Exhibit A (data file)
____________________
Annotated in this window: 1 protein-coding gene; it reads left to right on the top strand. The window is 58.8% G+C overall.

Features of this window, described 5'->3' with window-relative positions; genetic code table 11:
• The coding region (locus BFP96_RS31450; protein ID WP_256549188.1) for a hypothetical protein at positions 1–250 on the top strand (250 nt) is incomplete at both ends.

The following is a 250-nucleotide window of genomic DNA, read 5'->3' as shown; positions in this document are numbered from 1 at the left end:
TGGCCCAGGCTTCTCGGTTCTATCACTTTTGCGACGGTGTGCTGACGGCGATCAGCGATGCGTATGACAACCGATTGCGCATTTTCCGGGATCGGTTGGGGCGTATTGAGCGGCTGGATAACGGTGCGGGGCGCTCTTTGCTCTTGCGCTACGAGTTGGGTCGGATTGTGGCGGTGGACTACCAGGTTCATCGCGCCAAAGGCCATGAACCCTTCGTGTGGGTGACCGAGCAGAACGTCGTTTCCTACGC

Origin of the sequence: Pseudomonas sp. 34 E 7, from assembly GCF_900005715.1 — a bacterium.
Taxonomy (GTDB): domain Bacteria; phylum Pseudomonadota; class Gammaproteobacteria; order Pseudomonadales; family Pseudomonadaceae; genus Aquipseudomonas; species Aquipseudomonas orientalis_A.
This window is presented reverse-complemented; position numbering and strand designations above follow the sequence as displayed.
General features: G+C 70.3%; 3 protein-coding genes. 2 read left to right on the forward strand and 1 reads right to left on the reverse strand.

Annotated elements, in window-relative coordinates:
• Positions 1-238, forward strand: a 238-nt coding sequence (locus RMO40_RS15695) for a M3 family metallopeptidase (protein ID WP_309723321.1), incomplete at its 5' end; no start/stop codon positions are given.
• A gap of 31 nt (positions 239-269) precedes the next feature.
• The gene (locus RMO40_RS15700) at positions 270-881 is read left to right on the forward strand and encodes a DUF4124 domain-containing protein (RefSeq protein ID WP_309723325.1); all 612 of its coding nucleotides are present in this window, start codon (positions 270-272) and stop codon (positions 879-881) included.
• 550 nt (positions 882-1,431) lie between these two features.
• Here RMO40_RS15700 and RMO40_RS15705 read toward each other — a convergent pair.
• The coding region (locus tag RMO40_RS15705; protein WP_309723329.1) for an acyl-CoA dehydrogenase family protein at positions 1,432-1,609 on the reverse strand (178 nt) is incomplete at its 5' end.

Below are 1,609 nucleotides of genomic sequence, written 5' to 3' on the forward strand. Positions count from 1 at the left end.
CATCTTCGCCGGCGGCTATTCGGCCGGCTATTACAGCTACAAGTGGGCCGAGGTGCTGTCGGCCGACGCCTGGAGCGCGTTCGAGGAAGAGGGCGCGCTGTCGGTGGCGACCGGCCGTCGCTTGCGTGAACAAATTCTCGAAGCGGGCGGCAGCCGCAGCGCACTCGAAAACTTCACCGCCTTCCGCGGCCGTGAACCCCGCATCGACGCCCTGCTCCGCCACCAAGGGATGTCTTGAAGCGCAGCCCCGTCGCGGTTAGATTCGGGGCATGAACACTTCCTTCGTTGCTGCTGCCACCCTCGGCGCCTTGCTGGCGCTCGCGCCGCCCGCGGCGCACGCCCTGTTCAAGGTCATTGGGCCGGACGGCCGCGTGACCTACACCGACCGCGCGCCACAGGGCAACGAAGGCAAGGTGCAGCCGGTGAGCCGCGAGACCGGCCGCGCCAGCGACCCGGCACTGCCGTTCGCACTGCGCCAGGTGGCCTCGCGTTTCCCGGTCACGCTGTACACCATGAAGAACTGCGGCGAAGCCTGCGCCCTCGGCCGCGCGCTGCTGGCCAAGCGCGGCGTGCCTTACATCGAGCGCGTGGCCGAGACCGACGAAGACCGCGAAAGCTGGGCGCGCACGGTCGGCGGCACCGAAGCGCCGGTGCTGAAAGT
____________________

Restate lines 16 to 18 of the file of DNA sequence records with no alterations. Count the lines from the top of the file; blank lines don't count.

• The coding region (locus tag RMO40_RS15705; protein WP_309723329.1) for an acyl-CoA dehydrogenase family protein at positions 1,432-1,609 on the reverse strand (178 nt) is incomplete at its 5' end.

Below are 1,609 nucleotides of genomic sequence, written 5' to 3' on the forward strand. Positions count from 1 at the left end.
CATCTTCGCCGGCGGCTATTCGGCCGGCTATTACAGCTACAAGTGGGCCGAGGTGCTGTCGGCCGACGCCTGGAGCGCGTTCGAGGAAGAGGGCGCGCTGTCGGTGGCGACCGGCCGTCGCTTGCGTGAACAAATTCTCGAAGCGGGCGGCAGCCGCAGCGCACTCGAAAACTTCACCGCCTTCCGCGGCCGTGAACCCCGCATCGACGCCCTGCTCCGCCACCAAGGGATGTCTTGAAGCGCAGCCCCGTCGCGGTTAGATTCGGGGCATGAACACTTCCTTCGTTGCTGCTGCCACCCTCGGCGCCTTGCTGGCGCTCGCGCCGCCCGCGGCGCACGCCCTGTTCAAGGTCATTGGGCCGGACGGCCGCGTGACCTACACCGACCGCGCGCCACAGGGCAACGAAGGCAAGGTGCAGCCGGTGAGCCGCGAGACCGGCCGCGCCAGCGACCCGGCACTGCCGTTCGCACTGCGCCAGGTGGCCTCGCGTTTCCCGGTCACGCTGTACACCATGAAGAACTGCGGCGAAGCCTGCGCCCTCGGCCGCGCGCTGCTGGCCAAGCGCGGCGTGCCTTACATCGAGCGCGTGGCCGAGACCGACGAAGACCGCGAAAGCTGGGCGCGCACGGTCGGCGGCACCGAAGCGCCGGTGCTGAAAGT